The "Celebration of Freedom" fireworks light up the night sky behind the 3rd. Ave bridge in Cedar Rapids Sunday July 4, 2004.

The most important piece of equipment you will need to bring with you besides your camera is a tripod. The tripod is necessary because long slow shutter speeds must be used to effectively photograph the movement of the fireworks through the sky. With out a tripod not only will the movement of the fireworks be recorded but also any movement of the camera itself causing your photographs to be blurry.

When you arrive at the site of the show scout out a good location with a clear view of the sky. Also look for interesting things on the ground that you might want to include in the framing of your shot. Things like notable buildings, lighted statues, flags, and carnival rides can all make interesting additions to your photographs.  A good example of this technique can be found to the right.

FREEDOM FEST FIREWORKS

Fireworks light up the night sky during the Alliant Energy Concert Night at the Cedar Rapids Freedom Festival Friday June 28, 2003 at Kirkwood Community College in Cedar Rapids. (Brian Ray/The Gazette)

Once you have selected your spot, set up, and leveled your tripod it is time to select a focal length or zoom for your shots. For the most part you are going to want to select a wider focal length so your photographs will cover a larger part of the sky. You can zoom in to try to get more creative shots of the fireworks exploding but you will most likely have more success with a wide angle lens.

Spectators watch the show during the annual Freedom Fest fireworks display at Kirkwood Community College on Friday, July 4, 2008, in southwest Cedar Rapids. (Jim Slosiarek/The Gazette)

Spectators watch the show during the annual Freedom Fest fireworks display at Kirkwood Community College on Friday, July 4, 2008, in southwest Cedar Rapids. (Jim Slosiarek/The Gazette)

When it comes time to actually start taking photos the first thing you need to do is make sure that your flash is turned off. Set your camera to manual mode and to a low ISO such as 100 or 200. Choose a small aperture such as F8 or F16 and set your shutter speed to the bulb setting. If your camera does not have a bulb setting set it to 1 or 2 seconds. For those of you that are able manually focus your lens set it to infinity. If you are not able to manually focus your lens or the infinity setting is out of focus use the first few bursts of the show to establish a focus point.  These settings are just a place to start. You will have to do some experimentation to see what produces the best results for your unique situation. If you are using a digital camera make sure to periodically check your results and make adjustments as needed.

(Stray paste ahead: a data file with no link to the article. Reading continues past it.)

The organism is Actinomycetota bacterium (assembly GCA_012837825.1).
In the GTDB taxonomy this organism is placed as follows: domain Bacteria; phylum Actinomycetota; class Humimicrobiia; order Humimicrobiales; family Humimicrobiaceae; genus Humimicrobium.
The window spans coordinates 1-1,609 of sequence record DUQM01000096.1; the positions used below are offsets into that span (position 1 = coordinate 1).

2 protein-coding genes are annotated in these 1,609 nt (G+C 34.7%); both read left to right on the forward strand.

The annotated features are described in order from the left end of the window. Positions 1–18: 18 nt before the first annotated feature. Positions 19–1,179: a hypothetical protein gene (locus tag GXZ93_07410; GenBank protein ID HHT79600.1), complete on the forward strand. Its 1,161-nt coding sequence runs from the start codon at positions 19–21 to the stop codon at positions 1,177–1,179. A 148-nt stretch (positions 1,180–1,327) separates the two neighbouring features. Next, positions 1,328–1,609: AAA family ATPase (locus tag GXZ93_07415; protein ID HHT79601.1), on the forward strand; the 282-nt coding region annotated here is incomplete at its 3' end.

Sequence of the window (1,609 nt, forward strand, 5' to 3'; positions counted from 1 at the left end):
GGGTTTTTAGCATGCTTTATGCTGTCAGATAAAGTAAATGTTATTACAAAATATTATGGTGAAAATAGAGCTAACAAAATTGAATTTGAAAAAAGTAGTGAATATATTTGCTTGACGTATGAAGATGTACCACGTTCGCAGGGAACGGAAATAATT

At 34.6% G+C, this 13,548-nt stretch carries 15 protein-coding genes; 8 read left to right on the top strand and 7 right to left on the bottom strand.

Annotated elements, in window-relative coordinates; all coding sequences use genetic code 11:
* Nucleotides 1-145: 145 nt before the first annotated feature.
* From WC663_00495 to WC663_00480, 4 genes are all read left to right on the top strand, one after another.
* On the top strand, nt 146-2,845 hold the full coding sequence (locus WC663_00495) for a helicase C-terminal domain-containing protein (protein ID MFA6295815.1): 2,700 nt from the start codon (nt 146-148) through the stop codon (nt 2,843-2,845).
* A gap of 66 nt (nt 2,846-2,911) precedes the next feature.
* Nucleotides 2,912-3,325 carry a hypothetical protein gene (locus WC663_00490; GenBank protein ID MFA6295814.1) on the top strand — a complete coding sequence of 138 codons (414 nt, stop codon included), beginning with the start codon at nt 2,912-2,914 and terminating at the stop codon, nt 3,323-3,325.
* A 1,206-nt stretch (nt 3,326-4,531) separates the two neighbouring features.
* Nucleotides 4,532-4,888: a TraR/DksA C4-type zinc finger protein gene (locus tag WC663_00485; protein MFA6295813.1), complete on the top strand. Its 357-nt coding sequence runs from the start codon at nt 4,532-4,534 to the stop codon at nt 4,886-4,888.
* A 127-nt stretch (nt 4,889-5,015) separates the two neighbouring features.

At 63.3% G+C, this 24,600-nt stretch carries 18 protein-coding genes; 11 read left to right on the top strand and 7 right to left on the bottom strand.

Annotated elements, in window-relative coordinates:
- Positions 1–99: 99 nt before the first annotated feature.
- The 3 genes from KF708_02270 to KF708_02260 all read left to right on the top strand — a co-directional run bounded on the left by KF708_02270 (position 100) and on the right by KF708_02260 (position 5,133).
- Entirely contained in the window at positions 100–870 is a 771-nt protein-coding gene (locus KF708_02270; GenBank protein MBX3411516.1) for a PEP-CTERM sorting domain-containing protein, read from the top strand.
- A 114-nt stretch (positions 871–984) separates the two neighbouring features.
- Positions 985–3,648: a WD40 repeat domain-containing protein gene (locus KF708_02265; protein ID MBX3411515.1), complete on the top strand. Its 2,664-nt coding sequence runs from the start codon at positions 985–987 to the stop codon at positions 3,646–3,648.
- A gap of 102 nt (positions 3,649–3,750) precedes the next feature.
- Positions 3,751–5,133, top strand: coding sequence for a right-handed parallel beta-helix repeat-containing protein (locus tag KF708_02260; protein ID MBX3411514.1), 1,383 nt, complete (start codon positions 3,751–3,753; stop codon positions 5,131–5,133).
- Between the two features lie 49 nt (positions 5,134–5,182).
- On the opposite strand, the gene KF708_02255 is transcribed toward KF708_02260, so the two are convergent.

For those of you using a digital point and shoot camera check and see if it has a fireworks mode. This will likely produce the best results because cameras of this type usually lack the types of exposure controls discussed above.

Just remember to be creative, have fun, and enjoy the show!

If you have success photographing your local fireworks display and want to share your work email your photos to:

brian.ray@gazcomm.com

by July 8th and I will post the best submissions to the reFocus blog. Please include your name, phone number, date, and location of the display in the email. (Your phone number will not be published and will only be used if I have any questions about your submission)

Links to other info on photographing fireworks:

http://digital-photography-school.com/how-to-photograph-fireworks

http://www.nyip.com/ezine/holidays/firewks.html

http://www.wikihow.com/Photograph-Fireworks

http://www.photographyreview.com/fireworksphotoguidecrx.aspx

FOURTH_OF_JULY_FIREWORK_3Q8.JPG

Trekfest

•June 27, 2009 • Leave a Comment

Here’s a couple images from Trekfest in Riverside, which is always a really fun event to cover. Additional photos at gazetteonline.com.-Cliff

TREKFEST

Actors from the original Star Trek series George Takei, Nichelle Nichols and Walter Koenig laugh as a costume contest participant collapses on the ground, portraying one of the innumerable, anonymous red-shirted crew members who often didn’t survive the original crew’s adventures. 

TREKFEST

Gary Barclay of Anderson, IN, dressed as Spock, performs for the judges during the Federation category in the costume contest at Trekfest in Riverside, IA. 

TREKFEST

Casey Slack of Waterloo, who is dressed as a Horta, a sentient rock-like creature from the episode “The Devil in the Dark” of the original series, entertains the crowd after winning first place in the supporting cast category in costume contest at Trekfest in Riverside.

MyStyle

•June 27, 2009 • Leave a Comment

Sean McCoy Hoopla MyStyle

Sean McCoy was this week’s subject for Mystyle. More images and video for the shoot along with Sean’s interview are at hooplanow.com. -Cliff

blog03

Sean McCoy Hoopla MyStyle